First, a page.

|I visited with one of my former youth this weekend. He was happy to show off his new car. After some time working and saving, he bought himself a pretty nice ride. He told me what he added to the car, and made sure to give it a few revs in the parking lot.|
You should’ve seen his face when I told him how proud I was of him. He beamed. We both looked at his car, but my attention was on a young man who had learned something about the value of work. As happy as he was about the car, my impression was he felt good being acknowledged by someone he knows loves him.
The pride I had for him was the good kind of pride. It was an affection. I’m sure you’ve had those kinds of moments. A child’s report card, a family accomplishment or even something church related. Life has lots of those times and they are great.
But there is dangerous pride.
What’s the difference?
One is joyful and connects us with the grace of God and to the image of God within each other. That’s what made it so great to see my former youth learning and growing into a young adult. The other pride ties us to ourselves, and not in a good way.
What’s most dangerous about that pride is that we don’t always recognize what it’s doing. How it’s shaping our view of ourselves and other people. What’s it’s doing to our witness and our ministry. Much of the individualism that embodies our way of life today finds its roots in pride. Pride is selfish. Pride does not honor God.
So, what’s the remedy?
The opposite of pride is humility. That’s a good place to begin. “Humble yourselves before the Lord, and he will exalt you,” is the instruction of James 4:10. Let God do the exalting. The Lord doesn’t need your help.
We can also turn to holiness. Humility and holiness relate to one another. Where one is the other is. And the church needs both.
I’ve been ruminating over a tweet for a few days. Someone online asked, “What if the revival we’ve prayed for is actually the exposing and removal of abusive, spiritually dead leaders?”
If our church leaders aren’t spiritually alive, what do you think they are? I’ll agree with you if you say spiritually dead. But I’ll also say they’re prideful. Same difference.
They aren’t leading and connecting to the Spirit’s work today. Instead, they’re hanging on to the pride of what they’ve accomplished, what they used to be and who they think they are.
The church needs to be careful with pride. It seeps into our souls without us realizing it. It impacts our ministry and witness in the process. What you and I need to do is cling to holiness. Seek God with all our hearts and take a back seat to the power of God.
If we do, we’ll be able to appreciate the good, joyful proud moments more. And we’ll be able to rightly see our need of God’s grace and mercy. We’ll be spiritually alive.
Most New Testament letters are situational. That is, there is some situation that informs the content and purpose of each letter. Nothing we read is random.
The letter to the Romans, for example, sought to unite Roman Christians. There was a strong point of contention among them that Paul addressed. It’s thought that Paul spoke to tensions between Jewish and Gentile believers in Rome. I’ve learned recently of another idea. That Paul was writing, by and large, to a Gentile audience. Some Gentile Christians thought it was necessary to take on Jewish identity. Others did not.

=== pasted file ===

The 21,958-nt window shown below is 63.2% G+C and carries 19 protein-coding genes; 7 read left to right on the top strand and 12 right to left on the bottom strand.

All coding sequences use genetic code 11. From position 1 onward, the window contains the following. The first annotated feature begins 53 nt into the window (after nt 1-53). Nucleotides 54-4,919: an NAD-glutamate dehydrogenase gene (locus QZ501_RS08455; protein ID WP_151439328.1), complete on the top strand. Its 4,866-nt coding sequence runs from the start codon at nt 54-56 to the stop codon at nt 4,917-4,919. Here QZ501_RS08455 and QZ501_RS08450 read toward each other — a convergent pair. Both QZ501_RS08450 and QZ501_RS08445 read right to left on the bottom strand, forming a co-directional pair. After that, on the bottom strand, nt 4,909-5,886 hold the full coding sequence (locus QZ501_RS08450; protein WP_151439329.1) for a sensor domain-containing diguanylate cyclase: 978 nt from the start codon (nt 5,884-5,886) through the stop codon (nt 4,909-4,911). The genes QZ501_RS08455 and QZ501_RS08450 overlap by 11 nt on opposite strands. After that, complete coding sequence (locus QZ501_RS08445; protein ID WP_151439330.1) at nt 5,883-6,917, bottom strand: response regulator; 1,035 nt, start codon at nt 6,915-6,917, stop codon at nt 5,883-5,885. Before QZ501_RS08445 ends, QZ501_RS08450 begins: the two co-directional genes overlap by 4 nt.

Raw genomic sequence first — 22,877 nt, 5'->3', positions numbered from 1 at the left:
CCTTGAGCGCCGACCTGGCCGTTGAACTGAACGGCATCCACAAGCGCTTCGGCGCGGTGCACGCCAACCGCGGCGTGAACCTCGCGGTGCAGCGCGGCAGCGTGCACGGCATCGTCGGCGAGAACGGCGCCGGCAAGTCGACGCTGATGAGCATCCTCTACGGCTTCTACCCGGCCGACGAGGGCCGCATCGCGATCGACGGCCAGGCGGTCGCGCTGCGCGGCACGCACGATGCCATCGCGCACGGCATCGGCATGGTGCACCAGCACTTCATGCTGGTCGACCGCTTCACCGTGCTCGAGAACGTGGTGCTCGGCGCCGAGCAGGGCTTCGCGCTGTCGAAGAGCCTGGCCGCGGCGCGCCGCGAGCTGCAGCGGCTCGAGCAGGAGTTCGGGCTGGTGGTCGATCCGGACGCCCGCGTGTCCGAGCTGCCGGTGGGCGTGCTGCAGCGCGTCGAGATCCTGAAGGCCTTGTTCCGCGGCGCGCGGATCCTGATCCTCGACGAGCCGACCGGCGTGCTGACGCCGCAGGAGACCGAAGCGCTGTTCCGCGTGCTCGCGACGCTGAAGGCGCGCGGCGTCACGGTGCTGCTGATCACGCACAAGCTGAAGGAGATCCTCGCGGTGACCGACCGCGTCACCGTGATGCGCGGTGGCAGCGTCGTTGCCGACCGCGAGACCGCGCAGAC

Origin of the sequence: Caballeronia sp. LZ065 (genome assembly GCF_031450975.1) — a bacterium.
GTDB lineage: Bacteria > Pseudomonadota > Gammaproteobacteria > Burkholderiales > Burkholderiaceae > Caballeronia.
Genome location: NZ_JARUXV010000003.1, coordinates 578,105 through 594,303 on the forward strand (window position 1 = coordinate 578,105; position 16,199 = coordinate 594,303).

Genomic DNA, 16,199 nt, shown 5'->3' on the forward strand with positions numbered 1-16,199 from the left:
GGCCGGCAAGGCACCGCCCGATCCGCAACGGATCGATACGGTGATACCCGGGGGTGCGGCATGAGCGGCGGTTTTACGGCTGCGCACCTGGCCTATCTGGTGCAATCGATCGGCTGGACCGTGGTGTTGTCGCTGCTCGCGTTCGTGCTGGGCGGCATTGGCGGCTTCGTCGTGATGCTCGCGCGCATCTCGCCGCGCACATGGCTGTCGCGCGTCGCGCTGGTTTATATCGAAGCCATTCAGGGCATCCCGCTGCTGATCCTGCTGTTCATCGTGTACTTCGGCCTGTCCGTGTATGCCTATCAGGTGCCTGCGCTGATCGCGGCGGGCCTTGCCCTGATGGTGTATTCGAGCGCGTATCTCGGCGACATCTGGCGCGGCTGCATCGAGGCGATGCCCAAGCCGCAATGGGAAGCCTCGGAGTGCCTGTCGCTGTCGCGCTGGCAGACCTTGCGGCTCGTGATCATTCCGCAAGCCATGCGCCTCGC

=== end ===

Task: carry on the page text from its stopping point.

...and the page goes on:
Those ideas shape how we read some of Paul’s admonitions in the letter.
As I reread Romans, I can’t help but see how most of what Paul spoke of thousands of years ago could help us in our modern context. We may be arguing and disagreeing about different topics today, but we are still arguing and disagreeing with each other.
Paul frames the tensions facing the Romans through worship. There were some who had a constrictive idea of what was faithful. This had to do with eating unclean food. Paul called these people weak. Now, he wasn’t insulting them. Although you can imagine how someone may take a word like that. But in chapter 14 he says, “Let us then pursue what makes for peace and for mutual upbuilding.”
Is that anything we need today?
Part of Paul’s prescription for doing so involved a level of humility a lot of us aren’t willing to share. If you consider yourself one of the strong ones, then it’s up to you to “put up with the failings of the weak.” Let that sink in for a moment or two. Most times, putting up with someone carries a negative connotation.
In light of pursuing what makes for peace and mutual upbuilding, what does it mean to put up with someone?
Here’s how the Message translation says it: Those of us who are strong and able in the faith need to step in and lend a hand to those who falter, and not just do what is most convenient. Strength is for service, not status.
Let me repeat that last line: Strength is for service, not status.
Paul’s recipe, then, for God’s kind of peace is humble service toward one another. It’s not winning arguments. It’s not shaming others into belief. It’s certainly not holding yourself in high regard.
He goes on to remind us of Christ’s willingness to take on the insults of the world for our salvation. We are weak. Christ is strong. What did Christ do for us? That’s what we’re called to do for one another.